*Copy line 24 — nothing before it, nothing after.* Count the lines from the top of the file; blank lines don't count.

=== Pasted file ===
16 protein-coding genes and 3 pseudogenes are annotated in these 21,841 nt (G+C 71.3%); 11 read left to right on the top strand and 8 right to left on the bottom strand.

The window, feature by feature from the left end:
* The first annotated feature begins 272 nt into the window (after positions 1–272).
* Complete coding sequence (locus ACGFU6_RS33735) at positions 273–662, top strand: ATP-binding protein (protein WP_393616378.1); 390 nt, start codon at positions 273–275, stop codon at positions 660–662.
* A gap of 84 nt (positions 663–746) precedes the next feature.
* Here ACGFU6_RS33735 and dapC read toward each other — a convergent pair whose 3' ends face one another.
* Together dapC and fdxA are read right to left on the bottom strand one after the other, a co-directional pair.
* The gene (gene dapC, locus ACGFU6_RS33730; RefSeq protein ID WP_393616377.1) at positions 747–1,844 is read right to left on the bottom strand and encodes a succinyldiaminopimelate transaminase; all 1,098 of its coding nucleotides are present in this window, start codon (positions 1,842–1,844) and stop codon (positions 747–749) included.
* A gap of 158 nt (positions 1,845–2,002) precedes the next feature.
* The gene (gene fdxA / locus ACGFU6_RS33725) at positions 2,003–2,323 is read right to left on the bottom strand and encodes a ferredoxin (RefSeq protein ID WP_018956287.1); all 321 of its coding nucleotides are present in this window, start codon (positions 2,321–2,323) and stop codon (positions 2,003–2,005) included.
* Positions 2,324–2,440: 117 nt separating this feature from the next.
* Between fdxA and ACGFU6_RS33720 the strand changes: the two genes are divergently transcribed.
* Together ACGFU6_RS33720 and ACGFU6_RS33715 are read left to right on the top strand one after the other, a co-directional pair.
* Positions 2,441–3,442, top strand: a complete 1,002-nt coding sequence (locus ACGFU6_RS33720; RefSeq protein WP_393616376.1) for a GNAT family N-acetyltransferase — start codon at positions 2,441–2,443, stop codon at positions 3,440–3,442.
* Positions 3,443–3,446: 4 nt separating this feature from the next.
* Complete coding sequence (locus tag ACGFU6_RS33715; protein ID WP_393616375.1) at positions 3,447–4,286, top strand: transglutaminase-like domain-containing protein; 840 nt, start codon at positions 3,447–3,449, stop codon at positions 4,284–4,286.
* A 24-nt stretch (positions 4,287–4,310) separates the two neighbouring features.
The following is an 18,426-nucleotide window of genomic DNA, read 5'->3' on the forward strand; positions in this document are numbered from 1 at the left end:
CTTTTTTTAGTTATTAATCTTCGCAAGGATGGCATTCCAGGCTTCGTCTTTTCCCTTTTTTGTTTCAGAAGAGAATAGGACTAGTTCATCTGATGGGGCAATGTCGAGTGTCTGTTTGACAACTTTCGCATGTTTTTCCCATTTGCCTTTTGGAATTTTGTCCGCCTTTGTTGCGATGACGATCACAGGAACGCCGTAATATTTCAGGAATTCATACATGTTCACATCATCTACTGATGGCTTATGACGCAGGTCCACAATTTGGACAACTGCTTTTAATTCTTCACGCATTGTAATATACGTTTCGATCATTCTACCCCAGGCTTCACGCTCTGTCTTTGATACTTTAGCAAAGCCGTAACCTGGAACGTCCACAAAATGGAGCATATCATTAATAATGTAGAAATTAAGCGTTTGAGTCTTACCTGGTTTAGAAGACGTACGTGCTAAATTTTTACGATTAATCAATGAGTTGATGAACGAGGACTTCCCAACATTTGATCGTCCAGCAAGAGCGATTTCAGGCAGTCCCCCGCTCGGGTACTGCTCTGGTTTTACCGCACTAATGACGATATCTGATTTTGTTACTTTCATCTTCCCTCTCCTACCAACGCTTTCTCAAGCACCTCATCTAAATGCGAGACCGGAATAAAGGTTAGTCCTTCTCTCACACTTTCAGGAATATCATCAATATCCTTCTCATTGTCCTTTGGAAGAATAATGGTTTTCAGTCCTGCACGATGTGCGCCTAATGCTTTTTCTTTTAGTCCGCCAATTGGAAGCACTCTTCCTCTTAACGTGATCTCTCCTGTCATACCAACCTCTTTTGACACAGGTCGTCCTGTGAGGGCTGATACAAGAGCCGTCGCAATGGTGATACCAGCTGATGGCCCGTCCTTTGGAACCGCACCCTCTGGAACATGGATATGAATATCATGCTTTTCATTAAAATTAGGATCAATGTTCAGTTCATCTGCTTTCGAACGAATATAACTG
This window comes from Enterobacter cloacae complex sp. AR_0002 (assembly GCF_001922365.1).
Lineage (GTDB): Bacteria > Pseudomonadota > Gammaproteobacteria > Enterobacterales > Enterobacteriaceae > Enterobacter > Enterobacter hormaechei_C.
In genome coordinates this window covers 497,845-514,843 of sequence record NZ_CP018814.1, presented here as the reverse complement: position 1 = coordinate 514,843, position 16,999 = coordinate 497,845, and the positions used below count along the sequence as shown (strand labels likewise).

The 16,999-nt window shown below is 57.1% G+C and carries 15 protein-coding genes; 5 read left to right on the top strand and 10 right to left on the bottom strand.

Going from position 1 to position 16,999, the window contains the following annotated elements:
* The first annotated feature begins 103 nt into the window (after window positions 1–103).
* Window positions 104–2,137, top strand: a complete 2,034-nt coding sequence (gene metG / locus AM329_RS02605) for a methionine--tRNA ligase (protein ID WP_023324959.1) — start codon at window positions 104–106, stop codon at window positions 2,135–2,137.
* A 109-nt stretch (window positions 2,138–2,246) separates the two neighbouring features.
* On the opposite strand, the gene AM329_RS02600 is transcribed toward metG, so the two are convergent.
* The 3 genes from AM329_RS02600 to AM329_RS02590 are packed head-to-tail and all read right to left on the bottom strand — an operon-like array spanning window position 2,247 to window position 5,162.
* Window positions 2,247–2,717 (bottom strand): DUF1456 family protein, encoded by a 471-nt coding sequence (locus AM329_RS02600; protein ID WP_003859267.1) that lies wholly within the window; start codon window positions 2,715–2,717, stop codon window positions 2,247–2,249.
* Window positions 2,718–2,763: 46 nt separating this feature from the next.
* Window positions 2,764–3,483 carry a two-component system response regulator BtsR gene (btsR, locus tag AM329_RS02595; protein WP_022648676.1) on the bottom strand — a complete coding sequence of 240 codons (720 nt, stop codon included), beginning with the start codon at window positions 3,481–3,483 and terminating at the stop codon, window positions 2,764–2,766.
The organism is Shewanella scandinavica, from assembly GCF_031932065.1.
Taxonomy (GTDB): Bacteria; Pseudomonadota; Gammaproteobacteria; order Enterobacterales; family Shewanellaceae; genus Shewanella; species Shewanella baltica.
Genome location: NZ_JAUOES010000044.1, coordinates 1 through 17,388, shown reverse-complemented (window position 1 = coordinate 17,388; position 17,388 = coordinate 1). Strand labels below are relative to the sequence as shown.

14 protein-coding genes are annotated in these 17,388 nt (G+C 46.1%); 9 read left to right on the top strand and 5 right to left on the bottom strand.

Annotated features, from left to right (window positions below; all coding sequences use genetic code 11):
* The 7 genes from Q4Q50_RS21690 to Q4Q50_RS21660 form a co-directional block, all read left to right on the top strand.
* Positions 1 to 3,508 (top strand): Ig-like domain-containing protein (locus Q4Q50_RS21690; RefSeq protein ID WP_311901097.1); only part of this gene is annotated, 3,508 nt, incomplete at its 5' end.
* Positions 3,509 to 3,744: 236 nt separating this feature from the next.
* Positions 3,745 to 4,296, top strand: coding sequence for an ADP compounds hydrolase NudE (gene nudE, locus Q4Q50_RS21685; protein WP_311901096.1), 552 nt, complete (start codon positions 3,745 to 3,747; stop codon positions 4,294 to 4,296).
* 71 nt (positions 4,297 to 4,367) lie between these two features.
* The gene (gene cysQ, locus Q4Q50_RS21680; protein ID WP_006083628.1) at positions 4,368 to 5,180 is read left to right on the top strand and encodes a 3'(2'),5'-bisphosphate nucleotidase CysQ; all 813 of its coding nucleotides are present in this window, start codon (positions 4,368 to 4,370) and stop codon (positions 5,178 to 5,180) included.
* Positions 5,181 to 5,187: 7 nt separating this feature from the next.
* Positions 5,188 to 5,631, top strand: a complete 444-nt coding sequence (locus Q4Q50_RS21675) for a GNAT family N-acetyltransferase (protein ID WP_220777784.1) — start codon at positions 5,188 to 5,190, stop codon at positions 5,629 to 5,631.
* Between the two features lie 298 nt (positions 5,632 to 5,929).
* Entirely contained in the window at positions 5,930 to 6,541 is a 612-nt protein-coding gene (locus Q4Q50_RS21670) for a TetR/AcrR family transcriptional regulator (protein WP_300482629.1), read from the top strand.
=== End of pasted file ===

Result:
Going from position 1 to position 16,999, the window contains the following annotated elements: